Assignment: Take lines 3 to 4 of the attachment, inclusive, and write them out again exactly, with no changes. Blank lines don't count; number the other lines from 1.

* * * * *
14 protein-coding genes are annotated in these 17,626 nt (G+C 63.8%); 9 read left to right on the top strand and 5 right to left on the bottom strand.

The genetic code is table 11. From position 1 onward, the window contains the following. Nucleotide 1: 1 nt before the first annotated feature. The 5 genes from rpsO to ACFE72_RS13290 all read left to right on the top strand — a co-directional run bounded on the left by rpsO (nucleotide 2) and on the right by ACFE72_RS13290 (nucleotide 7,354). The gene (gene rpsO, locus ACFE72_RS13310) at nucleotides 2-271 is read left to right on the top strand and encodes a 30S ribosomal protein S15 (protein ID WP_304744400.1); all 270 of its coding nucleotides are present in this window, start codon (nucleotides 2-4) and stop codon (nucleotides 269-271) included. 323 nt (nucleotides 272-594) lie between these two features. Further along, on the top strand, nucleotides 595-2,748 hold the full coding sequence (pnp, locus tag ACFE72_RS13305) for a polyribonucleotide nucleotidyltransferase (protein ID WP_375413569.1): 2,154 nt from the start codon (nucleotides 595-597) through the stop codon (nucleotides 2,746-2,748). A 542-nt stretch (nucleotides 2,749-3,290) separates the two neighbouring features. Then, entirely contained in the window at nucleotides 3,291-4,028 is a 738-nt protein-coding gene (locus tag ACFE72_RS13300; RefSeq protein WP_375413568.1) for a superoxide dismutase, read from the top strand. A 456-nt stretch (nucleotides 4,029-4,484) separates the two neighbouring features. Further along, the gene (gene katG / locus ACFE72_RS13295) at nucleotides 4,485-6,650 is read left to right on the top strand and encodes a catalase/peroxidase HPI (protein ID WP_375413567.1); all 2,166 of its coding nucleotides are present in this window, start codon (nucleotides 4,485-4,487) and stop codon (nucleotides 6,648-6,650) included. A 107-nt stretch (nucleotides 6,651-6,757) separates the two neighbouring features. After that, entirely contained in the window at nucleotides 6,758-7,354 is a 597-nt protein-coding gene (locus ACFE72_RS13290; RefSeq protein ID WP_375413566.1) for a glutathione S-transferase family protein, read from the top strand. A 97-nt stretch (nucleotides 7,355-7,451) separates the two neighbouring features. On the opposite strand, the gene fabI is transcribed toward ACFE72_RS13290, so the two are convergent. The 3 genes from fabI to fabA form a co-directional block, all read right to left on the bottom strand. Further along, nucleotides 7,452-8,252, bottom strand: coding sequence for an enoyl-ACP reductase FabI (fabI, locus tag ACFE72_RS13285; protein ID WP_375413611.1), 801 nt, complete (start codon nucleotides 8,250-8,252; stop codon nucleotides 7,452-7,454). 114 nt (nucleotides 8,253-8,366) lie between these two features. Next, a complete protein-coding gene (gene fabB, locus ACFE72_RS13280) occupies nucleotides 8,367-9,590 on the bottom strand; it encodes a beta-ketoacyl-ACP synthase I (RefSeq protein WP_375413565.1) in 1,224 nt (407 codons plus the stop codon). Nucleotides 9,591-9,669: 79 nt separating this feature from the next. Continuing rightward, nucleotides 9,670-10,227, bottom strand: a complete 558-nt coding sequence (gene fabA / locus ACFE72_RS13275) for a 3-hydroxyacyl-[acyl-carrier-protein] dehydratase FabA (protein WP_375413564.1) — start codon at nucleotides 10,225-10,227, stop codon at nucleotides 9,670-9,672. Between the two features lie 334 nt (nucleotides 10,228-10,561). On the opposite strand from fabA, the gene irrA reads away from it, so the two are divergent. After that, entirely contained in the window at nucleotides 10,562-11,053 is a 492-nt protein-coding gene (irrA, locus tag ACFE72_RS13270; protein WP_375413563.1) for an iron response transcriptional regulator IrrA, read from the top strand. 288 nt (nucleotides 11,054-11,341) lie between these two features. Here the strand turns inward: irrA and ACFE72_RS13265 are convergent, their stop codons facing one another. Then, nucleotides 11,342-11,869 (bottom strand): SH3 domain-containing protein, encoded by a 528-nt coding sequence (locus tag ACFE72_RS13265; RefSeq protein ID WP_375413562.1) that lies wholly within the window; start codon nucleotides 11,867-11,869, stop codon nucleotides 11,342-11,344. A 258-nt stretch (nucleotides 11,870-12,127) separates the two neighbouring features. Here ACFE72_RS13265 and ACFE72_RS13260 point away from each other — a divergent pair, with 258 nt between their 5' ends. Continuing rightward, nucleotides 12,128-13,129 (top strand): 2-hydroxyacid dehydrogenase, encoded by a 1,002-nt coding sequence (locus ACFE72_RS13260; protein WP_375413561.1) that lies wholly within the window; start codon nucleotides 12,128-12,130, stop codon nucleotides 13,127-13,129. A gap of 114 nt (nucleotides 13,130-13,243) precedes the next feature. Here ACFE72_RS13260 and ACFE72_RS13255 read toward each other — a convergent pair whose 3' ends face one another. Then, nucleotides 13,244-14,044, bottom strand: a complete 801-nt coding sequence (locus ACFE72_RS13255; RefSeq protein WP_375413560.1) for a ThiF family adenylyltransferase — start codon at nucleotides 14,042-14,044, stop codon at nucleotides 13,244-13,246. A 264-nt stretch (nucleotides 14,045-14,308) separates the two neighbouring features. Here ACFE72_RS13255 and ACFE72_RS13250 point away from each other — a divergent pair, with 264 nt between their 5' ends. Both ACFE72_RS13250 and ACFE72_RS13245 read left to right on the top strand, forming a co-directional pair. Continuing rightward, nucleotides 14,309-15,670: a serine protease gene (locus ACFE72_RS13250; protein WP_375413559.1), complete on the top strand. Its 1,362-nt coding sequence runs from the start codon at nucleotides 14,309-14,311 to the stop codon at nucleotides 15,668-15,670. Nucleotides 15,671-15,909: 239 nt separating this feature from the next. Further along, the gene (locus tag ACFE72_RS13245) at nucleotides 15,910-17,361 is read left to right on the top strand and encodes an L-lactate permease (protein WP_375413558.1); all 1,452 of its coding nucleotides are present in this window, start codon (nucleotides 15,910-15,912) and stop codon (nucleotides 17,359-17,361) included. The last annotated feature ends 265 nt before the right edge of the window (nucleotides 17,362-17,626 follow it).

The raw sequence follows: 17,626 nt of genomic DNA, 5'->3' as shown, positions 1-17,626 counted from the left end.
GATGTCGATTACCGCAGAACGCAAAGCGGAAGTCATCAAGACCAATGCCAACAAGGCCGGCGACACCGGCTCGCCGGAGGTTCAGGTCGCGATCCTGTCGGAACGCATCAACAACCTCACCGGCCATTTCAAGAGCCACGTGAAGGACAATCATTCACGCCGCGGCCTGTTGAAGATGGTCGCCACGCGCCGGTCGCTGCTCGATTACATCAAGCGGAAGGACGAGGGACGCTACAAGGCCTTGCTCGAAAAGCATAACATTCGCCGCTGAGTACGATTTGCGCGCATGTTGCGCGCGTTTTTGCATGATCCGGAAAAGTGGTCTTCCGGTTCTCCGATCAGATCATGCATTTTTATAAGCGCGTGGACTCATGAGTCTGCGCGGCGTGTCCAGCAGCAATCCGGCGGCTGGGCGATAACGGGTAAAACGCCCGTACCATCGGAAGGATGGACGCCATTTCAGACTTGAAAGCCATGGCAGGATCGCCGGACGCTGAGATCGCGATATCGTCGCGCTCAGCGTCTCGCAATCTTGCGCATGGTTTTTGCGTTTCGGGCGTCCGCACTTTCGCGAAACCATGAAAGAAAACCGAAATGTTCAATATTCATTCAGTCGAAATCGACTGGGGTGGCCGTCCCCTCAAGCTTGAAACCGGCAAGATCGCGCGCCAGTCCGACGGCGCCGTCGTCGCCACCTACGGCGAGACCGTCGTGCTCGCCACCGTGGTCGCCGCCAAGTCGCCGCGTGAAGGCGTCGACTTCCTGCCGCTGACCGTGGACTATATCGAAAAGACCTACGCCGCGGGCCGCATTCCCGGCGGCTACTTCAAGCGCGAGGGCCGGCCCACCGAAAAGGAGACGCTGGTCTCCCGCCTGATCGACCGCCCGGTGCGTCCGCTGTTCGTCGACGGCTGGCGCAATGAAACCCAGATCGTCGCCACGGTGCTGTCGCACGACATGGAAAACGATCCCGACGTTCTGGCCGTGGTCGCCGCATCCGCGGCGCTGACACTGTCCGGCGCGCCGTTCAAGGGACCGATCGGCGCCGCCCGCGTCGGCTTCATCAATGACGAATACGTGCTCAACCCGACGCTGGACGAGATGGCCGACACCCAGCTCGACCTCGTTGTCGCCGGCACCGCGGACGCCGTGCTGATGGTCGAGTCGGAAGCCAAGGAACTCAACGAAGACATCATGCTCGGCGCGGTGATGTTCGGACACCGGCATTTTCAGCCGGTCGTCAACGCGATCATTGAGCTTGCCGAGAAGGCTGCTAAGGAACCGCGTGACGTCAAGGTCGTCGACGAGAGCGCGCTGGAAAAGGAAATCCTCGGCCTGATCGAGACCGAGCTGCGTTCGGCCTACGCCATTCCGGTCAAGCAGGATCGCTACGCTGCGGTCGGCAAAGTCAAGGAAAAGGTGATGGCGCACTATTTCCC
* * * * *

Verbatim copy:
The raw sequence follows: 17,626 nt of genomic DNA, 5'->3' as shown, positions 1-17,626 counted from the left end.
GATGTCGATTACCGCAGAACGCAAAGCGGAAGTCATCAAGACCAATGCCAACAAGGCCGGCGACACCGGCTCGCCGGAGGTTCAGGTCGCGATCCTGTCGGAACGCATCAACAACCTCACCGGCCATTTCAAGAGCCACGTGAAGGACAATCATTCACGCCGCGGCCTGTTGAAGATGGTCGCCACGCGCCGGTCGCTGCTCGATTACATCAAGCGGAAGGACGAGGGACGCTACAAGGCCTTGCTCGAAAAGCATAACATTCGCCGCTGAGTACGATTTGCGCGCATGTTGCGCGCGTTTTTGCATGATCCGGAAAAGTGGTCTTCCGGTTCTCCGATCAGATCATGCATTTTTATAAGCGCGTGGACTCATGAGTCTGCGCGGCGTGTCCAGCAGCAATCCGGCGGCTGGGCGATAACGGGTAAAACGCCCGTACCATCGGAAGGATGGACGCCATTTCAGACTTGAAAGCCATGGCAGGATCGCCGGACGCTGAGATCGCGATATCGTCGCGCTCAGCGTCTCGCAATCTTGCGCATGGTTTTTGCGTTTCGGGCGTCCGCACTTTCGCGAAACCATGAAAGAAAACCGAAATGTTCAATATTCATTCAGTCGAAATCGACTGGGGTGGCCGTCCCCTCAAGCTTGAAACCGGCAAGATCGCGCGCCAGTCCGACGGCGCCGTCGTCGCCACCTACGGCGAGACCGTCGTGCTCGCCACCGTGGTCGCCGCCAAGTCGCCGCGTGAAGGCGTCGACTTCCTGCCGCTGACCGTGGACTATATCGAAAAGACCTACGCCGCGGGCCGCATTCCCGGCGGCTACTTCAAGCGCGAGGGCCGGCCCACCGAAAAGGAGACGCTGGTCTCCCGCCTGATCGACCGCCCGGTGCGTCCGCTGTTCGTCGACGGCTGGCGCAATGAAACCCAGATCGTCGCCACGGTGCTGTCGCACGACATGGAAAACGATCCCGACGTTCTGGCCGTGGTCGCCGCATCCGCGGCGCTGACACTGTCCGGCGCGCCGTTCAAGGGACCGATCGGCGCCGCCCGCGTCGGCTTCATCAATGACGAATACGTGCTCAACCCGACGCTGGACGAGATGGCCGACACCCAGCTCGACCTCGTTGTCGCCGGCACCGCGGACGCCGTGCTGATGGTCGAGTCGGAAGCCAAGGAACTCAACGAAGACATCATGCTCGGCGCGGTGATGTTCGGACACCGGCATTTTCAGCCGGTCGTCAACGCGATCATTGAGCTTGCCGAGAAGGCTGCTAAGGAACCGCGTGACGTCAAGGTCGTCGACGAGAGCGCGCTGGAAAAGGAAATCCTCGGCCTGATCGAGACCGAGCTGCGTTCGGCCTACGCCATTCCGGTCAAGCAGGATCGCTACGCTGCGGTCGGCAAAGTCAAGGAAAAGGTGATGGCGCACTATTTCCC